ISBN: 9781301292530 | ASIN: B007L88IQW
About this book
The mountain gods were very protective of Manaslu, a huge two-pronged peak in the Nepal Himalaya, and the eighth-highest mountain in the world. When a Japanese team tried to climb it in the 1950s, the gods sent an avalanche in their wake which destroyed a nearby monastery and set the local population against them. They returned the following year, but were met with sticks and stones and made to undergo what in schoolboy parlance is known as a de-bagging.
While I’ve never returned trouserless from an expedition and intended to keep that record, I was determined to give the mountain a go, and set out to climb it with regular climbing partners Mark Dickson and Ian Cartwright in Autumn 2011.
A more luckless trio of wannabe mountaineers would be hard to find. Between us we had made no fewer than eight attempts to climb an 8000 metre peak without success, and I was on my fourth attempt alone. Would it be any different this time? And perhaps less importantly, would we keep our trousers? This is the story of our climb as part of a commercial expedition team.
“This is my second of Mark’s books, and I loved it. For those of us who would love to experience this life it really tells how it is – the dangers, the frustration, the disappointments – and the exhilaration if everything conspires for the good and it all comes together.”
“Fantastic story, I felt as if I was one of the team.”
“I have now read several of Mark’s books and have enjoyed all of them. His style of writing is relaxed yet informative and entertaining. You almost feel that you’ve been on the expedition with him.”
“I loved every minute of this book. He has a way of writing that makes the reader really feel like they are a part of the expedition. Buy it! I can’t believe it was only .99 cents. It was the best dollar I’ve spent in a long time.”
“For a lover of mountains and adventure these are not to be missed. Every one has been worth it.”
“Great value and a really addictive read that tells it as it is without the gloss that often comes with this type of book.”
“He writes in a lively style quite unspoiled by any of the ‘fine writing’ and philosophical pretensions which mar many other climbing books by better-known authors.”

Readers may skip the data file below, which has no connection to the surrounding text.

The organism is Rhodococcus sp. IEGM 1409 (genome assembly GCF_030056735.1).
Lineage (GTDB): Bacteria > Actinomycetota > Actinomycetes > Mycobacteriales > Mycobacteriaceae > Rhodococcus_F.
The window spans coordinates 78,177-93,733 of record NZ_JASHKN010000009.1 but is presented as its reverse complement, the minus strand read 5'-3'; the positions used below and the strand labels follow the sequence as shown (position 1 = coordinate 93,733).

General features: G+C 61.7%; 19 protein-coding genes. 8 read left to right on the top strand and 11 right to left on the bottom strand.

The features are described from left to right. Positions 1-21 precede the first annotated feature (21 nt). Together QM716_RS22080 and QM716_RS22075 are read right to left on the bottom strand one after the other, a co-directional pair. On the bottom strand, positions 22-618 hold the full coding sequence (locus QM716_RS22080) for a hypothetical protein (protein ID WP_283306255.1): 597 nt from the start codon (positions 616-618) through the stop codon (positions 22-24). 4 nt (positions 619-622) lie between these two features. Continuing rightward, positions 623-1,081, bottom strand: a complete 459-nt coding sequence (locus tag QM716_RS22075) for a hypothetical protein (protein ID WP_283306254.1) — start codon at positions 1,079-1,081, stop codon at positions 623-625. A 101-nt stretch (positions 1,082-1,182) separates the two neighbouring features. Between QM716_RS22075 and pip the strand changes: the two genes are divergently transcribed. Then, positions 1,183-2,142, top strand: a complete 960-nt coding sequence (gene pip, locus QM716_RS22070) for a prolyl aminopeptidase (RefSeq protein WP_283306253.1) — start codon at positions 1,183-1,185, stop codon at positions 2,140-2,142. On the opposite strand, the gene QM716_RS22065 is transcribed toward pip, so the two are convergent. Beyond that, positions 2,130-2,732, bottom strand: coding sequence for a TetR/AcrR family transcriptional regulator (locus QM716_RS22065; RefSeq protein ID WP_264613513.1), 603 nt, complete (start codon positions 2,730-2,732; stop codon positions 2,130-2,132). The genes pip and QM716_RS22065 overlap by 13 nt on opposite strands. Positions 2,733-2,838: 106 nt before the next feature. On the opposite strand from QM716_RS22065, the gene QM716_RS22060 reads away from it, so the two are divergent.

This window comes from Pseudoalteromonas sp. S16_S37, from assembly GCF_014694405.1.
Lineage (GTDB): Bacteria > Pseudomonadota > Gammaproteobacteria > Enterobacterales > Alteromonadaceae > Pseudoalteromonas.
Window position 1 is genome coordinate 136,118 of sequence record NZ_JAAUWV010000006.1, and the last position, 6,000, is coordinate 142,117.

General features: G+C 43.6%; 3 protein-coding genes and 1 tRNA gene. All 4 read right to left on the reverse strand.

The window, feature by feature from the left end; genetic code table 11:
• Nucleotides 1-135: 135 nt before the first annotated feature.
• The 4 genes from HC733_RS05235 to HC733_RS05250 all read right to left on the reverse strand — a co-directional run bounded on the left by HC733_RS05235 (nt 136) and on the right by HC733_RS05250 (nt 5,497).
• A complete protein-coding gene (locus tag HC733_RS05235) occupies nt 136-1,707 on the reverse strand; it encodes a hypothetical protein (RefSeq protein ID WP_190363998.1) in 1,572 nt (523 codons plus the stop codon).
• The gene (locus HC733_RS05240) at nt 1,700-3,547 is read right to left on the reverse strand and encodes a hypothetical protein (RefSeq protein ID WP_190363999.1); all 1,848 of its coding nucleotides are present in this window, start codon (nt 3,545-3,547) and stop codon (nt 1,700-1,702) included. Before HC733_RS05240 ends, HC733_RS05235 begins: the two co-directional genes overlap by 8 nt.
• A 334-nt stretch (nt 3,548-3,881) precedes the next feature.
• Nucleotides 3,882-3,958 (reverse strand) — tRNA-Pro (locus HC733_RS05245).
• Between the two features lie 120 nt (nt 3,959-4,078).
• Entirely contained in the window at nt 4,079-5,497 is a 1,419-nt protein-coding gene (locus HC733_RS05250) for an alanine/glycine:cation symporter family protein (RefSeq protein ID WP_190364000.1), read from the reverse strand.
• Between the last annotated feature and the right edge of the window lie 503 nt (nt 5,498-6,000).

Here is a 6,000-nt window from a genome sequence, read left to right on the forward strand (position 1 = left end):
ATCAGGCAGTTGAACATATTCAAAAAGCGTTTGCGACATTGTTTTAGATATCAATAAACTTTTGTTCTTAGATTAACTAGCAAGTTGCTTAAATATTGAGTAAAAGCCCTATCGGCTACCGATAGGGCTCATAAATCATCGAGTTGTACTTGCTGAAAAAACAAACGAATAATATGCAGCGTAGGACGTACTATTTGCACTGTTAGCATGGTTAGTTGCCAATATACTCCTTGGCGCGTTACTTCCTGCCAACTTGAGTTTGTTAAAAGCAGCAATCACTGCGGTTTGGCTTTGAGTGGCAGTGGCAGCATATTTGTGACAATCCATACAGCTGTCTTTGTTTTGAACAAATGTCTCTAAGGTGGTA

“You have the impression that he is telling it like it is – sometimes scary, sometimes funny, sometimes amazing, and with a refreshing lack of vanity.”
“Great book ! Well worth the time to read and will keep you engaged!”
“He is the best mountain writer without doubt. The humility he feels as he leaves base camp matches perfectly with the excitement he feels. He brings the hauntingly beautiful Himalayas into your home and every page is fascinating”
“Maybe I’m turning into a Mark Horrell junkie, but I think The Ascent of Manaslu right up there with the best of mountaineering.”
“I read everything he writes … and enjoy him a great deal.”
“Cracking expedition account. I’ve read a few of Mark’s books and they never disappoint me … he doesn’t try to make himself sound like a superhero, he just shares a realistic account of how things are.”
“I love to read about mountaineering, and I enjoyed the casual style. “
“I’ve read a lot of mountain climbing stories and enjoyed this one a lot … the author seems like a kind, decent guy who greatly enjoys doing what a lot of us wish we could do.”
“This is a great book, enjoyable all the way through and easy to read. Well done Mark and keep them coming! “
“Good read, I had trouble putting it down. Recommended.”
“Thank you, Mark. Like all your other diaries a special privilege to climb with you … Footsteps on the Mountain series? Always a brilliant read.”